I turn my bowls for appearance and artistic expression more than for utilitarian function. This may be a controversial approach among woodworkers, although it is in accord with artists and sculptors who accept a work for itself and for its utility.... Its function is to display the beauty of nature and to reflect the harmony of man. It is wrong to ask the spalted bowl to function as a workhorse as well.... The bowl is already full. It contains itself and the space between its walls.
- Mark Lindquist, 1977
In the early 1970s, Lindquist and his father, Melvin Lindquist, popularized the use of "spalted" (partially decomposed) wood that is characterized by intricate patterns of brown and black lines. Mark was also instrumental in the introduction of the aesthetics of Oriental ceramics into contemporary wood-turning. Through his essays and book, Sculpting Wood: Contemporary Tools and Techniques, Lindquist shared his philosophy and innovative turning methods, inspiring students to take advantage of the natural aesthetics of wood, rather than striving for the perfection of form and highly polished finishes of traditional lathe-turned bowls. The exhibition at the Renwick Gallery contains examples of Lindquist's work over the past 26 years, from his early turned bowls to his current, large sculptures. "In my recent sculpture series, I emulate the process and philosophy of ninth-century Japanese Buddhist sculptors," said Lindquist, a resident of Florida. "I placed these ideas in a 20th-century context by utilizing, in addition to primitive techniques, the most advanced woodworking technology available."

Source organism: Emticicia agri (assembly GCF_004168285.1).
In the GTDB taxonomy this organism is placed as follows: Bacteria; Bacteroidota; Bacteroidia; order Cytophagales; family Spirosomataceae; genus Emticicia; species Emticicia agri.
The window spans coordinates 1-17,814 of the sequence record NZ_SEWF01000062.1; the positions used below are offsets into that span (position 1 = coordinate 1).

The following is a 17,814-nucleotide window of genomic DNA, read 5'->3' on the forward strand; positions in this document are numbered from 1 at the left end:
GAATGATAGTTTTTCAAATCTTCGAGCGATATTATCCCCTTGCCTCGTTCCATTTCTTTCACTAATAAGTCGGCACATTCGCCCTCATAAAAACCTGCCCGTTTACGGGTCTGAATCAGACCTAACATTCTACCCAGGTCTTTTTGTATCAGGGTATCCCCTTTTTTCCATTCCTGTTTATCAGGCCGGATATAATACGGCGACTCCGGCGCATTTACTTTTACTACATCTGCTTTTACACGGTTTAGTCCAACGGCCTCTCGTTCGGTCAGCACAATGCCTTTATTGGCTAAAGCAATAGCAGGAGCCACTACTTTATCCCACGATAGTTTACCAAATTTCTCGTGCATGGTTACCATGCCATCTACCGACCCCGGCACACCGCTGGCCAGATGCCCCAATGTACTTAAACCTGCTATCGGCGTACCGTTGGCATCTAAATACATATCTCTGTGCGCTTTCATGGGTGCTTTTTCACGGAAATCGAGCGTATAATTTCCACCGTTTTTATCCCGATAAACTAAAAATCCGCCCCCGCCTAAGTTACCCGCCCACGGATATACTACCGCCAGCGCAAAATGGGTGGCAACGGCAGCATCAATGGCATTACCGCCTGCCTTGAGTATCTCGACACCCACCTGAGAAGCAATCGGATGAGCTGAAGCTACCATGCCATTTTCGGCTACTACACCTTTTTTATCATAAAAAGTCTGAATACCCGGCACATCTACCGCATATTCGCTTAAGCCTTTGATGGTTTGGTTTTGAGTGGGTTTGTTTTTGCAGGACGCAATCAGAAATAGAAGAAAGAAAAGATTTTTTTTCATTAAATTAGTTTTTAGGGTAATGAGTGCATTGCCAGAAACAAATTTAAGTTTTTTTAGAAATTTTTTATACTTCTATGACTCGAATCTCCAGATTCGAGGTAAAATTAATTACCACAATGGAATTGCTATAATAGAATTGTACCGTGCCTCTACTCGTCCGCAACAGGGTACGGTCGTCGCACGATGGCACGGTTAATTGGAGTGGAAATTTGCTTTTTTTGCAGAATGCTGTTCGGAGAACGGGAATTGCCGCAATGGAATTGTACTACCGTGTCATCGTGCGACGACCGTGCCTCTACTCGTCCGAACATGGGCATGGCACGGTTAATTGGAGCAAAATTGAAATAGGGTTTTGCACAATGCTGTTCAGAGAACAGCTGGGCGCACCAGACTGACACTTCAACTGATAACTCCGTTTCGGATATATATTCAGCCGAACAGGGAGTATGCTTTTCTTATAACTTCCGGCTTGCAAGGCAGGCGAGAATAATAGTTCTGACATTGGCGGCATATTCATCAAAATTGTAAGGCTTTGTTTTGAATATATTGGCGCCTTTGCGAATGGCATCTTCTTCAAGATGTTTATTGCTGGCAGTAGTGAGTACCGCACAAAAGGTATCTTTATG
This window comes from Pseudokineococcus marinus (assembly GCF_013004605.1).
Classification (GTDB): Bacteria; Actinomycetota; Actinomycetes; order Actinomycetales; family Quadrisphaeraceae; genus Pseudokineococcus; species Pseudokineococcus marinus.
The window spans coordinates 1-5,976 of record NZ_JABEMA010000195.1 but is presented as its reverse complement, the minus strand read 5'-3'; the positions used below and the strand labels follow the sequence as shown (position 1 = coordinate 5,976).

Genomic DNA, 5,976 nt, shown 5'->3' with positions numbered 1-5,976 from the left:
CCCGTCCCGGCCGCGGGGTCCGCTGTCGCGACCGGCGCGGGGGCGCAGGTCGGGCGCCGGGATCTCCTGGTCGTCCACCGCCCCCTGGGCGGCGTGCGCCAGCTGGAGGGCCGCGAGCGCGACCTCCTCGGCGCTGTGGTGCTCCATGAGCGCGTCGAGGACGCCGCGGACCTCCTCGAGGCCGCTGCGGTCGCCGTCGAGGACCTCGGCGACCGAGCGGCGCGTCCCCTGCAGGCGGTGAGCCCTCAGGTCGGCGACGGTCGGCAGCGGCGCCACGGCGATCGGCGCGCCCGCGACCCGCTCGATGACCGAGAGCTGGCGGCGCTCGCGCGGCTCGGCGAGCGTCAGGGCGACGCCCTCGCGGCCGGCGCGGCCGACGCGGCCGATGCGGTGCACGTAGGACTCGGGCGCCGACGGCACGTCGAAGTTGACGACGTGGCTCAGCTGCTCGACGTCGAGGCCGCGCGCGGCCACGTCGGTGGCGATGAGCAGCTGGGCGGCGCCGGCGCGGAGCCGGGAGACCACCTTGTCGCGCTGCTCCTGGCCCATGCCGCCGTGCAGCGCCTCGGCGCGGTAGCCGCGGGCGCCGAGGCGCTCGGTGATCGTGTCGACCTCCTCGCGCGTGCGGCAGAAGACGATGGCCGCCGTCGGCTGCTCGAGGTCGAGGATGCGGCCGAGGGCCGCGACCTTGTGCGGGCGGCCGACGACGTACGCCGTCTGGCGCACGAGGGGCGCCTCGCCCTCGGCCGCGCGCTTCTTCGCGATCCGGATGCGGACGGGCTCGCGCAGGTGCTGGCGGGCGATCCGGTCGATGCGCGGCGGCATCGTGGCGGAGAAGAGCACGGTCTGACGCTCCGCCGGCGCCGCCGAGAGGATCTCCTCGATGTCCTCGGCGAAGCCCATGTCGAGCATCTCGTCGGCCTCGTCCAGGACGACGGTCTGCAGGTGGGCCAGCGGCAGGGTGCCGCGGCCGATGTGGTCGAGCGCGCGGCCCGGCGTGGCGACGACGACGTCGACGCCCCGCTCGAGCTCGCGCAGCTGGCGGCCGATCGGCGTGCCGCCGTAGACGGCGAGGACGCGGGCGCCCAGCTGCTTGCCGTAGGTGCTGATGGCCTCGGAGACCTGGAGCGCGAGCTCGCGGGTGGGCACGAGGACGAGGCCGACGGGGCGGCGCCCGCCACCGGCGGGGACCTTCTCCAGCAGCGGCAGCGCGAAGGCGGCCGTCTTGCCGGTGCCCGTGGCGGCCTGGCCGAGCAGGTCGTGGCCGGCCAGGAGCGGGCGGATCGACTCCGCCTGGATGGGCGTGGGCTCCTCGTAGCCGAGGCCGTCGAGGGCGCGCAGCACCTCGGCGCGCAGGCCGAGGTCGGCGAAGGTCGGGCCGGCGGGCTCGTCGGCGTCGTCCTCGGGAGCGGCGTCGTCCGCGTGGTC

A column of joined pieces of walnut, pecan and elm greets visitors to "Mark Lindquist: Revolutions in Wood." Silent Witness #1: Oppenheimer is a monumental reference to Robert Oppenheimer, father of the atomic bomb. "The 7-foot wood giant represents the horror of the nuclear holocaust while strangely resembling a tree of life," says guest curator and exhibition catalog author Robert Hobbs, who holds the Rhoda Thalhimer Endowed Chair of American Art at Virginia Commonwealth University.
Evolutionary Bowl (Proto-Captive), according to Hobbs, is in the tradition of Michelangelo's series of seemingly unfinished "slaves" chiseled from marble for the tomb of Julius II in Rome. To focus our attention on the formative process, Lindquist turned a bowl shape and centered it in a square block of ragged spalted maple, making the bowl look as if it is struggling to emerge and escape.
Other forms express lighter themes. The early Go Paul-Go, a turned, carved vase and top of butternut wood, reveals a more free-wheeling attitude that is also present in Lindquist's later works through his process of turning and carving with a chain saw. The joined vessel honors the wood carvings of Paul Gauguin with boldly carved rolling waves and a fluted border. The Great American Chestnut Burl Bowl celebrates survival; it was carved from a burl on a tree that died as a result of the devastating chestnut blight of 1904. Lindquist turned the bowl from the salvaged piece of chestnut taken from the bank of a stream where it had rested for nearly 50 years.
This exhibition was organized by the Hand Workshop Art Center, Richmond, Va., and was made possible through the generous support of Arthur and Jane Mason, and the Eric and Jeanette Lipman Foundation, and Cadmus Communications Corporation.